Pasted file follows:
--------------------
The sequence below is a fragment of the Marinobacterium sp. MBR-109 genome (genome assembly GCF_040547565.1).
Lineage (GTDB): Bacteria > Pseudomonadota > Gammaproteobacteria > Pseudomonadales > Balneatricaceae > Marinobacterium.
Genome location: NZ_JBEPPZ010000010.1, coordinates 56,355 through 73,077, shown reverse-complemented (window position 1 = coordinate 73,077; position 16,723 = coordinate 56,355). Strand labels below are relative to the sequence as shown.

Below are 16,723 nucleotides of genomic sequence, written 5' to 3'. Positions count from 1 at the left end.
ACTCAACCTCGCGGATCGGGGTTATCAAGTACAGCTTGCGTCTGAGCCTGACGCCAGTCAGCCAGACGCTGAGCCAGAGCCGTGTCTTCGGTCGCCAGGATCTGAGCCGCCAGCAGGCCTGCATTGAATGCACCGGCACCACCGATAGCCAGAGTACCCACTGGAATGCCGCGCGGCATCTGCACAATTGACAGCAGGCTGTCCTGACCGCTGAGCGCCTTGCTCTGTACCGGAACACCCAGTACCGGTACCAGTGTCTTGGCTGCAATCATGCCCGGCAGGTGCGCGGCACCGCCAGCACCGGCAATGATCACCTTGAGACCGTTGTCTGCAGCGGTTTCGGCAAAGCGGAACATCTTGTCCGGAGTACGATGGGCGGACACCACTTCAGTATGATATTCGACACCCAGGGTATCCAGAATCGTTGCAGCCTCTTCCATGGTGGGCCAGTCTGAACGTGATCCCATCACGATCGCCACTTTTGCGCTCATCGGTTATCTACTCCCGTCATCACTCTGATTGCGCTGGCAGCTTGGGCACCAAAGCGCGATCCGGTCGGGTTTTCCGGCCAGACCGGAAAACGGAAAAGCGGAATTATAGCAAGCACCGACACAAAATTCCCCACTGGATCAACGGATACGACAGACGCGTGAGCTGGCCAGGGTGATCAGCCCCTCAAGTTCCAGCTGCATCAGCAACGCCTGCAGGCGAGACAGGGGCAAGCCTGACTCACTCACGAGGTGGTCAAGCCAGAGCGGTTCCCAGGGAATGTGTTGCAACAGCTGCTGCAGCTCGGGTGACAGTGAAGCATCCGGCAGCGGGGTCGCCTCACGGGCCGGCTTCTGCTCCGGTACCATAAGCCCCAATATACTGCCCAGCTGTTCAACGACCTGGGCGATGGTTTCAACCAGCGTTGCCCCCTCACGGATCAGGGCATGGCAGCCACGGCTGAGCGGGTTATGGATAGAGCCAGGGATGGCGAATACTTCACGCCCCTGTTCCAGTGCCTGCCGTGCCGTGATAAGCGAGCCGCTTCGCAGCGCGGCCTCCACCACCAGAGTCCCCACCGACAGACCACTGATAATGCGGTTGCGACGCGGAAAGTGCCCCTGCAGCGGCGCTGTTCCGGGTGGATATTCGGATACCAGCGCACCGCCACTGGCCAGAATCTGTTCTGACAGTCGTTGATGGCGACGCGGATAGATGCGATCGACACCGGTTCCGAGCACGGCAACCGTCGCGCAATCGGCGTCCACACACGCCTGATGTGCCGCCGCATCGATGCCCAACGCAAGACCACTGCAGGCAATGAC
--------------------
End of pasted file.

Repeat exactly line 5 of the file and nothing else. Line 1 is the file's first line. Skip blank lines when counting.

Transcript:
ACTCAACCTCGCGGATCGGGGTTATCAAGTACAGCTTGCGTCTGAGCCTGACGCCAGTCAGCCAGACGCTGAGCCAGAGCCGTGTCTTCGGTCGCCAGGATCTGAGCCGCCAGCAGGCCTGCATTGAATGCACCGGCACCACCGATAGCCAGAGTACCCACTGGAATGCCGCGCGGCATCTGCACAATTGACAGCAGGCTGTCCTGACCGCTGAGCGCCTTGCTCTGTACCGGAACACCCAGTACCGGTACCAGTGTCTTGGCTGCAATCATGCCCGGCAGGTGCGCGGCACCGCCAGCACCGGCAATGATCACCTTGAGACCGTTGTCTGCAGCGGTTTCGGCAAAGCGGAACATCTTGTCCGGAGTACGATGGGCGGACACCACTTCAGTATGATATTCGACACCCAGGGTATCCAGAATCGTTGCAGCCTCTTCCATGGTGGGCCAGTCTGAACGTGATCCCATCACGATCGCCACTTTTGCGCTCATCGGTTATCTACTCCCGTCATCACTCTGATTGCGCTGGCAGCTTGGGCACCAAAGCGCGATCCGGTCGGGTTTTCCGGCCAGACCGGAAAACGGAAAAGCGGAATTATAGCAAGCACCGACACAAAATTCCCCACTGGATCAACGGATACGACAGACGCGTGAGCTGGCCAGGGTGATCAGCCCCTCAAGTTCCAGCTGCATCAGCAACGCCTGCAGGCGAGACAGGGGCAAGCCTGACTCACTCACGAGGTGGTCAAGCCAGAGCGGTTCCCAGGGAATGTGTTGCAACAGCTGCTGCAGCTCGGGTGACAGTGAAGCATCCGGCAGCGGGGTCGCCTCACGGGCCGGCTTCTGCTCCGGTACCATAAGCCCCAATATACTGCCCAGCTGTTCAACGACCTGGGCGATGGTTTCAACCAGCGTTGCCCCCTCACGGATCAGGGCATGGCAGCCACGGCTGAGCGGGTTATGGATAGAGCCAGGGATGGCGAATACTTCACGCCCCTGTTCCAGTGCCTGCCGTGCCGTGATAAGCGAGCCGCTTCGCAGCGCGGCCTCCACCACCAGAGTCCCCACCGACAGACCACTGATAATGCGGTTGCGACGCGGAAAGTGCCCCTGCAGCGGCGCTGTTCCGGGTGGATATTCGGATACCAGCGCACCGCCACTGGCCAGAATCTGTTCTGACAGTCGTTGATGGCGACGCGGATAGATGCGATCGACACCGGTTCCGAGCACGGCAACCGTCGCGCAATCGGCGTCCACACACGCCTGATGTGCCGCCGCATCGATGCCCAACGCAAGACCACTGCAGGCAATGAC